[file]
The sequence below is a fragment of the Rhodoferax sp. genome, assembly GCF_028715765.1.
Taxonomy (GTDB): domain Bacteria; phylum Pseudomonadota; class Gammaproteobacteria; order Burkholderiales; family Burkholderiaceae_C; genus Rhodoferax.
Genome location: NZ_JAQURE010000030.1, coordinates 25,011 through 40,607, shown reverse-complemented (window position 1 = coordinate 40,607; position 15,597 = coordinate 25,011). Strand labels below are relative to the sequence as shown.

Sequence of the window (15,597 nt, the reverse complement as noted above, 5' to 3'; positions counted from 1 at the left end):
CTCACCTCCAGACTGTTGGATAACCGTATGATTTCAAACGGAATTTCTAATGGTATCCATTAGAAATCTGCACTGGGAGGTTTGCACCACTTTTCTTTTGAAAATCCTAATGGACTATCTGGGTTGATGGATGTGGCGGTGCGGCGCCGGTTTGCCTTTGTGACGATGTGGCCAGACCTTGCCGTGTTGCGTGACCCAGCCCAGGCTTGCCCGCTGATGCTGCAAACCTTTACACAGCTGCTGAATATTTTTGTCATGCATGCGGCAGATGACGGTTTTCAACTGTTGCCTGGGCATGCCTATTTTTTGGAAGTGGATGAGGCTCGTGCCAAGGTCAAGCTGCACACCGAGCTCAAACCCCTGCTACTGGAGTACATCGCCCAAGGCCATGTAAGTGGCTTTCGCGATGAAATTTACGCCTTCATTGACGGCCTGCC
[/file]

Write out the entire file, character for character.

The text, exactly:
The sequence below is a fragment of the Rhodoferax sp. genome, assembly GCF_028715765.1.
Taxonomy (GTDB): domain Bacteria; phylum Pseudomonadota; class Gammaproteobacteria; order Burkholderiales; family Burkholderiaceae_C; genus Rhodoferax.
Genome location: NZ_JAQURE010000030.1, coordinates 25,011 through 40,607, shown reverse-complemented (window position 1 = coordinate 40,607; position 15,597 = coordinate 25,011). Strand labels below are relative to the sequence as shown.

Sequence of the window (15,597 nt, the reverse complement as noted above, 5' to 3'; positions counted from 1 at the left end):
CTCACCTCCAGACTGTTGGATAACCGTATGATTTCAAACGGAATTTCTAATGGTATCCATTAGAAATCTGCACTGGGAGGTTTGCACCACTTTTCTTTTGAAAATCCTAATGGACTATCTGGGTTGATGGATGTGGCGGTGCGGCGCCGGTTTGCCTTTGTGACGATGTGGCCAGACCTTGCCGTGTTGCGTGACCCAGCCCAGGCTTGCCCGCTGATGCTGCAAACCTTTACACAGCTGCTGAATATTTTTGTCATGCATGCGGCAGATGACGGTTTTCAACTGTTGCCTGGGCATGCCTATTTTTTGGAAGTGGATGAGGCTCGTGCCAAGGTCAAGCTGCACACCGAGCTCAAACCCCTGCTACTGGAGTACATCGCCCAAGGCCATGTAAGTGGCTTTCGCGATGAAATTTACGCCTTCATTGACGGCCTGCC